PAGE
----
Bb C E G Rearranging the notes so that we have stacked 3rds we get

C E G Bb Basic tonality is Major

C

Bb is a minor 7th above C

So the chord is named

C7

the major is implicit in the naming and the minor 7th is also implicit in the naming - this is the form of the dominant 7th chord

##### Example 12

Bb C Eb G Rearranging the notes so that we have stacked 3rds we get

C Eb G Bb Basic tonality is minor

C min

Bb is a minor 7th above C

So the chord is named

Cmin7

we name the quality of the triad. the quality of the 7th is implicit in the naming

##### Example 13

B C Eb G Rearranging the notes so that we have stacked 3rds we get

C Eb G B Basic tonality is minor

Cmin

B is a major 7th above C

So the chord is named

Cmin-Maj7

we must explicitly name both qualities of the chord. in jazz circles this is named as CminJ7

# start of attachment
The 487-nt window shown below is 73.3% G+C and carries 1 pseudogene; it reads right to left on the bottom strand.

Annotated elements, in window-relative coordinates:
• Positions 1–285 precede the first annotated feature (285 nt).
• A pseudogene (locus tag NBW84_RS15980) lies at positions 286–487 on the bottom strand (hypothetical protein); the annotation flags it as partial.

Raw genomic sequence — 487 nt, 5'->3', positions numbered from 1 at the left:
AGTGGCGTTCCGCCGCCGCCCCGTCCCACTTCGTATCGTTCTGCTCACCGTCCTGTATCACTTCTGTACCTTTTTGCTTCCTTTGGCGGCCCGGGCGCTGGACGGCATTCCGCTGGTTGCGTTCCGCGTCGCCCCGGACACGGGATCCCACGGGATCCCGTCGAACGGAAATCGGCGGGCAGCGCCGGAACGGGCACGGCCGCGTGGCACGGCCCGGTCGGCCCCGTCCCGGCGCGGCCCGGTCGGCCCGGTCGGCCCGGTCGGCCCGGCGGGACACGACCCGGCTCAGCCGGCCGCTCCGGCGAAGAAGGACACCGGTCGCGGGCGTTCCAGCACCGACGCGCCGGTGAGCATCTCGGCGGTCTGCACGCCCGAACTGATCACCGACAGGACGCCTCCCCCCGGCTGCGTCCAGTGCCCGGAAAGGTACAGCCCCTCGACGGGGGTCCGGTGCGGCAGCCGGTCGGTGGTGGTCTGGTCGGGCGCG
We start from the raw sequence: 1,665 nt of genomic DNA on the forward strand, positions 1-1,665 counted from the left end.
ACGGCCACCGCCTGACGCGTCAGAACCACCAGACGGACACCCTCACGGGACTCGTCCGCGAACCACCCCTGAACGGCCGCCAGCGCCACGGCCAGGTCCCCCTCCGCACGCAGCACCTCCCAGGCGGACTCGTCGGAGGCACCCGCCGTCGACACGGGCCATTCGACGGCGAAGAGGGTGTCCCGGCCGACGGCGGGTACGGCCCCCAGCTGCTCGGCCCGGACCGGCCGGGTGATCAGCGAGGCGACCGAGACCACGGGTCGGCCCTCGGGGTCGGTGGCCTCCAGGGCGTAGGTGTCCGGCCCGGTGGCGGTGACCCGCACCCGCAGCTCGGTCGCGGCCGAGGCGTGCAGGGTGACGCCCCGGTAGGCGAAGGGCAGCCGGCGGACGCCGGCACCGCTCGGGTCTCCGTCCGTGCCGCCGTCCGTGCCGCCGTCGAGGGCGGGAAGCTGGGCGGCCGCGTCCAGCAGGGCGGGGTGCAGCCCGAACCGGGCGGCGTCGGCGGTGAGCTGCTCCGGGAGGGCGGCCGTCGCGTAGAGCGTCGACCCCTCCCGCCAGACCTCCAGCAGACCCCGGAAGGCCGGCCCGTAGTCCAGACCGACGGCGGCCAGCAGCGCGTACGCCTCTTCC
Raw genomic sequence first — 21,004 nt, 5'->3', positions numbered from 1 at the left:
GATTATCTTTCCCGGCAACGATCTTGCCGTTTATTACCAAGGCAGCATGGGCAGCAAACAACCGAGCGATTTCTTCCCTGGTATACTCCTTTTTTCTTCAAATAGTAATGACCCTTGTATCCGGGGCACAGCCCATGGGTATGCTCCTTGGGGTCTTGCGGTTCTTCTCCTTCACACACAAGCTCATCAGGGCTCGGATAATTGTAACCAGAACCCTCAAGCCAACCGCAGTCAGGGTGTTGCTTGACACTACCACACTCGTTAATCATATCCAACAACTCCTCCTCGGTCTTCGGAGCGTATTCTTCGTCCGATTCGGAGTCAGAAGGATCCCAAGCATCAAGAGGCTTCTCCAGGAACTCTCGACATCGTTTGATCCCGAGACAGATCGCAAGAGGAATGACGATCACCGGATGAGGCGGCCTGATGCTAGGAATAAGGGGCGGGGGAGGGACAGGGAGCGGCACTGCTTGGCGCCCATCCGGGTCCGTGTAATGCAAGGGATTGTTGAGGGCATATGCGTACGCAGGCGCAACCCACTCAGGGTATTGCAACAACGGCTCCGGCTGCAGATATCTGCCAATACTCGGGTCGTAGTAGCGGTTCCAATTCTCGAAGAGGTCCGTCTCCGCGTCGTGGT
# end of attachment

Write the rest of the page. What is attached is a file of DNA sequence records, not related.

##### Example 14

Bb C Eb Gb Rearranging the notes so that we have stacked 3rds we get

C Eb Gb Bb So the chord is named

Basic tonality is diminished

C dim or Cminb5

Bb is a minor 7th above C

So the chord is named

Cmin7b5

We name the quality of the triad. The quality of the 7th is implicit in the naming. We name the flattened fifth, (b5), rather than naming this Cdim-min7. It could also be named

C half-dim7 or Cø7

##### Example 15

Bbb C Eb Gb Rearranging the notes so that we have stacked 3rds we get

C Eb Gb Bbb So the chord is named

Basic tonality is diminished

C dim or Co

Bbb is a diminished 7th above C

So the chord is named

Cdim7 or Co7

we name the quality of the triad. the quality of the dim 7th is implicit in the naming